Picture this: you’ve been working hard on a new recruitment strategy. You’ve burned through a number of hours designing a social media campaign, sourcing the right candidates and editing job profiles until you feel proud of the finished product. It goes live, performs well, but you receive no feedback.
How does it feel? As if you’d focused your efforts on this strategy, only to find it wouldn’t have made any difference if you hadn’t gone that extra mile…
Lack of feedback, both positive and constructive, poses a real challenge for companies. Too often, employees fail to be recognized or don’t know where they stand with their manager or their team members. However, people are in desperate need of recognition for their hard work. However, recognition doesn’t have to be costly, OfficeVibe found that:
You can easily get started on increasing recognition, simply by encouraging colleagues to share feedback with one another on a regular basis. If you have a performance management system that supports real-time feedback, this can be as easy as sending someone praise for a job well done.
The benefits of positive feedback
Researchers have found that when we receive positive feedback, dopamine is released into the brain, causing the feeling of happiness we get when someone recognizes how much time we put into perfecting that marketing campaign.
However, this is a temporary reaction. As a result, we’re motivated to continue working hard to receive that reward (feeling great about our work) again. This is how positive feedback motivates people to go that extra mile.
Testifying to the power of praise, a survey of US based employees commissioned by OGO found that: “40% would put more energy into their work if they were recognized more often”.
In fact, it’s not only feedback from managers that can have an impact. A study by Globoforce and SHRM showed that: “Peer-to-peer is 35.7% more likely to have a positive impact on financial results than manager-only recognition”
How to turn employee feedback into a habit
With pressing deadlines and countless meetings, it can sometimes be difficult to make giving each other praise a priority. The trick is to turn it into a habit. Behavioral psychologists assert that there are three steps you can take to hardwire a new habit into your daily life: create a routine; set a reminder; include a reward. In order to do so, follow these five simple steps:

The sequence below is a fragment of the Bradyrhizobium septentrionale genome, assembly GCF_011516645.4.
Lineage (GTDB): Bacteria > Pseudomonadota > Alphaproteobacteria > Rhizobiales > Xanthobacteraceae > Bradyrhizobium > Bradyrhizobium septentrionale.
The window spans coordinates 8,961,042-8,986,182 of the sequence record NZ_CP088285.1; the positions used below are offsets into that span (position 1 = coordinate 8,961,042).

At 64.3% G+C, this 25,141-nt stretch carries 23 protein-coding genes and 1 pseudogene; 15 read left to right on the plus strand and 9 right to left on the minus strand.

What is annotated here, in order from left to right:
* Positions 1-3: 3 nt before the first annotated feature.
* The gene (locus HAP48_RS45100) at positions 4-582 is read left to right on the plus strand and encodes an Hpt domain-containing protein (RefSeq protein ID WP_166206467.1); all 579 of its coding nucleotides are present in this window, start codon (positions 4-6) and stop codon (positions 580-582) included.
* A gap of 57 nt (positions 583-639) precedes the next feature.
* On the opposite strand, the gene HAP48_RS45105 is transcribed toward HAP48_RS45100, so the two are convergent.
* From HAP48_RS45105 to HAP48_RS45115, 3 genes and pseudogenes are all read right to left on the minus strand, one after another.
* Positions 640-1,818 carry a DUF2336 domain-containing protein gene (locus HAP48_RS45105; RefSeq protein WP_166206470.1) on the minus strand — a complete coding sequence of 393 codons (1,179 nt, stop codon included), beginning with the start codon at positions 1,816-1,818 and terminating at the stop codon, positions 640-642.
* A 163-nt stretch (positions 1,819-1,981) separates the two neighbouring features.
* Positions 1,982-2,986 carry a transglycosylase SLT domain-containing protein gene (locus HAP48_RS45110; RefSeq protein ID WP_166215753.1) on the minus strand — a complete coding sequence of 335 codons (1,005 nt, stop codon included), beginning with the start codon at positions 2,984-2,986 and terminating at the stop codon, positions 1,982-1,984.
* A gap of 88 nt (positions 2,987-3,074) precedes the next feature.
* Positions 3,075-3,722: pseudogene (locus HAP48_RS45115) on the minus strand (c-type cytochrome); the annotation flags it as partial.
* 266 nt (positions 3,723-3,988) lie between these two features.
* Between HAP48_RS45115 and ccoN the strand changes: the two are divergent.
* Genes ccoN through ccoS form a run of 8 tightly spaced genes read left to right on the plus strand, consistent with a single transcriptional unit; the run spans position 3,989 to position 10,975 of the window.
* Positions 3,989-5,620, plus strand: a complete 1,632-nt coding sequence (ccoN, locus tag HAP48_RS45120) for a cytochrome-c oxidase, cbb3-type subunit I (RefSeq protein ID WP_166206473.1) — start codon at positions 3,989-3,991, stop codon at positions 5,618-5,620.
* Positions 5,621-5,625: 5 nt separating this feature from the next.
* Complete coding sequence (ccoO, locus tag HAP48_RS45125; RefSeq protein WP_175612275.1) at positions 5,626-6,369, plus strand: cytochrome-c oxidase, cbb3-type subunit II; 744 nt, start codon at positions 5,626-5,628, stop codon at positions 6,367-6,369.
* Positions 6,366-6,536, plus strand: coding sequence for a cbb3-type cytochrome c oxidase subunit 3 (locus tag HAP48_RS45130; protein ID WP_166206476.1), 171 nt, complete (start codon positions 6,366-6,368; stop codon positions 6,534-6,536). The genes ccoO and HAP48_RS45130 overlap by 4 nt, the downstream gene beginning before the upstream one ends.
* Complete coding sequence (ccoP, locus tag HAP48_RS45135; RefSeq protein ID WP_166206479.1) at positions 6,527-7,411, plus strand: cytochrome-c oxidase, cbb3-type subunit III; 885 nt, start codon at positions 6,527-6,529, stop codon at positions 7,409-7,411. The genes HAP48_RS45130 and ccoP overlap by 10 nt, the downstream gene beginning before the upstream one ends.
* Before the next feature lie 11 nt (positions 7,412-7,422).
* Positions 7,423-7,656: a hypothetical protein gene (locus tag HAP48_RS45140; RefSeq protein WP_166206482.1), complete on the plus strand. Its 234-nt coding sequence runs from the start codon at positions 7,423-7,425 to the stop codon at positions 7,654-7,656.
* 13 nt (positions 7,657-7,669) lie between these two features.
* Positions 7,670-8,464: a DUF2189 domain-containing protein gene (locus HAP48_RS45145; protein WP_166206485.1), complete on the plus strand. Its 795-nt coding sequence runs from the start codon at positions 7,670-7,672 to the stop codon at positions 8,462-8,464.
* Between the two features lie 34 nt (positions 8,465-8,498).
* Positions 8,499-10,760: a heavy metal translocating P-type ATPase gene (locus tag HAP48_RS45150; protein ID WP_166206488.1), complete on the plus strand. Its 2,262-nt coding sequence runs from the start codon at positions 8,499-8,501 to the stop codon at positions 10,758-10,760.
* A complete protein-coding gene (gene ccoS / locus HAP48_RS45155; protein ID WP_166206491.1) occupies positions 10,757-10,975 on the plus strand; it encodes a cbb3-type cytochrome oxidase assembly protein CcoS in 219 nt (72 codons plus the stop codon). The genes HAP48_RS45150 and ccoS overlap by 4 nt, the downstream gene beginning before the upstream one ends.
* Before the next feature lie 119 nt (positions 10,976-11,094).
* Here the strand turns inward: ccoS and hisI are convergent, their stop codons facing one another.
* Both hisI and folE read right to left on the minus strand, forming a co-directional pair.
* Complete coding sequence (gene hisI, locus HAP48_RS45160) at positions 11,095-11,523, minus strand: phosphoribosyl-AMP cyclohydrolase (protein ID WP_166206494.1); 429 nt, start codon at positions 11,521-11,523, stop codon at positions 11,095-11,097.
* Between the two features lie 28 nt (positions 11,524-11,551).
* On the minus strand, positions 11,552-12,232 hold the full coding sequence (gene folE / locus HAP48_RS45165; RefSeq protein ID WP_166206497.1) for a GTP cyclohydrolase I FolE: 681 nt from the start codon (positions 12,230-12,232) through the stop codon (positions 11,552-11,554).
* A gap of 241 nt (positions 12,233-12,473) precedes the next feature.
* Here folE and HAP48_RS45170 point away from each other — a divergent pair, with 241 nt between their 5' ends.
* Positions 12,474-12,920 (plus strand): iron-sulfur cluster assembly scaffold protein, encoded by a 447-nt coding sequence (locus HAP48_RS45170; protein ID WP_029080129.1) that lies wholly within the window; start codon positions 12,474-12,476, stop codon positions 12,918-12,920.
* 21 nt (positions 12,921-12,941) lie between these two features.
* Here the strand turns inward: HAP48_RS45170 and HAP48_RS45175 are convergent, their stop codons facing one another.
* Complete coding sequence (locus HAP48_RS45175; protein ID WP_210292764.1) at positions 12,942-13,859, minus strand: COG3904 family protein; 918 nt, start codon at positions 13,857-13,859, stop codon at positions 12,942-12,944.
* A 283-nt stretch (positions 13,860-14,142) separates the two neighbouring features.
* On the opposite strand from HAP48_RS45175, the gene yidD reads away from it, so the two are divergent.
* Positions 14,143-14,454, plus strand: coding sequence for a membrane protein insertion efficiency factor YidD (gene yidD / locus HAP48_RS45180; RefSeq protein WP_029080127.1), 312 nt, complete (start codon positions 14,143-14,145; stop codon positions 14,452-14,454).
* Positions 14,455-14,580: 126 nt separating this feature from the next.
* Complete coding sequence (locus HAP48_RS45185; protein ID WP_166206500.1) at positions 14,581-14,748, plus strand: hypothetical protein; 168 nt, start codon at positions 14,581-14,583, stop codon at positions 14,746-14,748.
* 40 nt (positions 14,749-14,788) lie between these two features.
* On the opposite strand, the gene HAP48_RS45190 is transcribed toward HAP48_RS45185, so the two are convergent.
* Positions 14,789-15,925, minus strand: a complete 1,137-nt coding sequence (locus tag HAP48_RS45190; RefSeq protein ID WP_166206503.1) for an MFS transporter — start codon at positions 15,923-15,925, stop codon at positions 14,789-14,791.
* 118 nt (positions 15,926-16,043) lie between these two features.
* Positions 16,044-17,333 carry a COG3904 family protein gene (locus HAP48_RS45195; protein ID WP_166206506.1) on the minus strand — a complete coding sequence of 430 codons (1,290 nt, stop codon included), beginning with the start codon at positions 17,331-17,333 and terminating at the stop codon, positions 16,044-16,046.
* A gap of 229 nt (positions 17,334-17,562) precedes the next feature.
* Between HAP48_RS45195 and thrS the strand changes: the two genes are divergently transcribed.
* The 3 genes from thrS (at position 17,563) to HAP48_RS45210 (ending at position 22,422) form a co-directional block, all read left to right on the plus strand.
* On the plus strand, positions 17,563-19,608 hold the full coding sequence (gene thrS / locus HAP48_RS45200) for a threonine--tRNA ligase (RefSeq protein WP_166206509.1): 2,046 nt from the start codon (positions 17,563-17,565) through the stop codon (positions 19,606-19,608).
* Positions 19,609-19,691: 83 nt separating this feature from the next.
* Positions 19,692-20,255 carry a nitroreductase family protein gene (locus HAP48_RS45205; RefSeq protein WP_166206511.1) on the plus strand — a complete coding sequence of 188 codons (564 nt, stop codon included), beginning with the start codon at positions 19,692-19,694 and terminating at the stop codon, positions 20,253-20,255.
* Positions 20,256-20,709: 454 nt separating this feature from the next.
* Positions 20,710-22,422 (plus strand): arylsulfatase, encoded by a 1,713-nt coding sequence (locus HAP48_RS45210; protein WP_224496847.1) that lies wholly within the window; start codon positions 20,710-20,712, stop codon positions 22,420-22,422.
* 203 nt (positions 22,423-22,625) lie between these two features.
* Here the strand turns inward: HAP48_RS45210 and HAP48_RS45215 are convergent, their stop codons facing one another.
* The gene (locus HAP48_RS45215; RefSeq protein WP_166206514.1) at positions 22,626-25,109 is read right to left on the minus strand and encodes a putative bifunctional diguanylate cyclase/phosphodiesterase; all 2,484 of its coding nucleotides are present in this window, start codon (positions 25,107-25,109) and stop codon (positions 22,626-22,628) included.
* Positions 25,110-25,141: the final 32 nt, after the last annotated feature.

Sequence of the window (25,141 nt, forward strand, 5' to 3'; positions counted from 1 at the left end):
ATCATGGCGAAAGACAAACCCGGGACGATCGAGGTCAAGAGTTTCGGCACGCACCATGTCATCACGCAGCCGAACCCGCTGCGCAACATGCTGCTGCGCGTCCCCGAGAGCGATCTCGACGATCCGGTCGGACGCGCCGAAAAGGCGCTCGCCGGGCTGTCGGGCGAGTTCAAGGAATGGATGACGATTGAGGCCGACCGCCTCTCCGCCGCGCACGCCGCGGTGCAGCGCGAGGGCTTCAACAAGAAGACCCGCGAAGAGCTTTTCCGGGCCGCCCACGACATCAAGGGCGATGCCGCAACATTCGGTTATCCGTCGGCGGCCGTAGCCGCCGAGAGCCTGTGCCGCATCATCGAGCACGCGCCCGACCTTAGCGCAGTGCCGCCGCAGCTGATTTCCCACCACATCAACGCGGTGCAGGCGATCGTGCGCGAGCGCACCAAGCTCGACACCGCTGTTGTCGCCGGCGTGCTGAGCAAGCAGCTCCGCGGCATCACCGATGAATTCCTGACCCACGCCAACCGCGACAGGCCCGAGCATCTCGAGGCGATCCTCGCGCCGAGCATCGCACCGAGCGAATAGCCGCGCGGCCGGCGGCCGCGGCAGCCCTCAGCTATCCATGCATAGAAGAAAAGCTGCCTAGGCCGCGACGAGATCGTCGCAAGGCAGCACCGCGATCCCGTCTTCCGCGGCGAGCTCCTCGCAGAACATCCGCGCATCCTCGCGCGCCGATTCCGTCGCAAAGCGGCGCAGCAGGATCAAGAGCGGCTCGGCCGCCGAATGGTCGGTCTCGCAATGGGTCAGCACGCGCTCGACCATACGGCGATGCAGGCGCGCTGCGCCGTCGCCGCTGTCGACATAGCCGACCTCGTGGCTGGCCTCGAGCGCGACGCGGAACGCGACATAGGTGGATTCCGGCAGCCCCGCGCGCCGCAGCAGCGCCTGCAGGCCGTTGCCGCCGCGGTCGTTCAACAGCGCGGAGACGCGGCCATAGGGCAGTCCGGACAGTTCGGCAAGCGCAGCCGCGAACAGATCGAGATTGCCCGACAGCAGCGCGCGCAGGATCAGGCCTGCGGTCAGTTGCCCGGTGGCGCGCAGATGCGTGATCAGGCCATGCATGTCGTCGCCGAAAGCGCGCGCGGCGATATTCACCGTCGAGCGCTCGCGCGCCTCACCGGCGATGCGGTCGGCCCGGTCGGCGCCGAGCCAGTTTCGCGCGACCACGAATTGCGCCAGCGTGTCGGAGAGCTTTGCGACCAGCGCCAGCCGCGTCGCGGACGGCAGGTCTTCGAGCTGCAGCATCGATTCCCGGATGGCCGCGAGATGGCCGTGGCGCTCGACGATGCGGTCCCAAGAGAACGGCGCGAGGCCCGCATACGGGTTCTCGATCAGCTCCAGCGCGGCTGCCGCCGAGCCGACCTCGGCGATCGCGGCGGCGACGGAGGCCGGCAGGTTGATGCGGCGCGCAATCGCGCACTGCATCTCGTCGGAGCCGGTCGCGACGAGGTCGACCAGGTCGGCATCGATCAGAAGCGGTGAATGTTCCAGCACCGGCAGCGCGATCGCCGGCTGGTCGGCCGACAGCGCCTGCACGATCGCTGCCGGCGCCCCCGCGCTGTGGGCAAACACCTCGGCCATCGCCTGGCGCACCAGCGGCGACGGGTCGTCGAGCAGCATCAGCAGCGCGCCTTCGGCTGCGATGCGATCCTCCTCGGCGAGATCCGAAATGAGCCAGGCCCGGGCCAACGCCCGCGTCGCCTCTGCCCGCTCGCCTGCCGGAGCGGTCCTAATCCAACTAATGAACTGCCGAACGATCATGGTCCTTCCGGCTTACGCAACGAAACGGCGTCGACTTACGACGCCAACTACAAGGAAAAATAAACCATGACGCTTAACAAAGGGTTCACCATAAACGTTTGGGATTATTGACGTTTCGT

1. Make giving feedback as easy as possible
Stanford Professor BJ Fogg explains that the key to successfully changing your behaviors is to start with a ‘tiny habit’. Rather than introducing a big change, start with something small that’s easy to accomplish. After getting used to integrating small habits into their workflow, people will naturally start challenging themselves to do more.
For example at Impraise, we realized that enabling our people to share praise on Slack would be an easy way to integrate the habit into everyone’s natural workflow. People can simply send positive feedback by typing: /praise @(recipient’s slack name)
2. Get people to share praise in real-time
Positive feedback has a significantly higher impact when it’s given just after reaching a milestone or achievement. If people are waiting for the next performance review to recognize each other’s success, it will seem more like an afterthought. Celebrating achievements in the moment is the best way to show appreciation.
When an employee or teammate achieves a goal, does a great job on a presentation, or handles a tough situation, that’s a cue to send them praise. If you have a performance management system in place even better! You can do so on the go using your app.
3. Make sure the feedback is actionable
One common mistake people make with praise, is to simply say “Good job!” or “Excellent work!”. However this makes it very difficult for the recipient to know exactly what they did that was appreciated, or which particular part of their work was well-done.
To make praise truly meaningful, we follow this formula:
Describe the situation to give context
Explain the behaviour exhibited that warranted the praise
Talk about the impact their good work had
If relevant, include some next steps they can act upon
4. Reward the behavior
The great thing about positive feedback is that it’s rewarding in itself, making us feel great about our work. What we found is that praise is actually contagious: when your teammate recognizes your work it not only makes you feel great, it also makes you want to share that great feeling.
At Impraise, to make the ‘reward’ portion even more effective, we created a Slack channel for our “praise”, where everyone can see when someone is praised - including remote and international teammates.
We noticed that the more people received praise notifications on Slack, the more likely they were to share praise with others, which helped us increase positive feedback throughout the company.
5. Keep track of your praise
Often the star team members are the ones who go the extra mile to help a colleague or stay until the last detail is perfect, even when their manager is not around. To make sure those moments don't go unnoticed, we made sure that all praise is recorded in Impraise so people can go back and refer to it later or share it with their manager during their next check-in.
Remember: recognition doesn’t have to be costly, it can be as simple as giving someone positive feedback. Follow the five steps we outlined above to help people get into the habit of sharing feedback with one another for a job well done, and slowly strengthen your culture of feedback.
Want to dig deeper into the topic? Download our WhitePaper: “The Benefits of Real-Time Feedback”.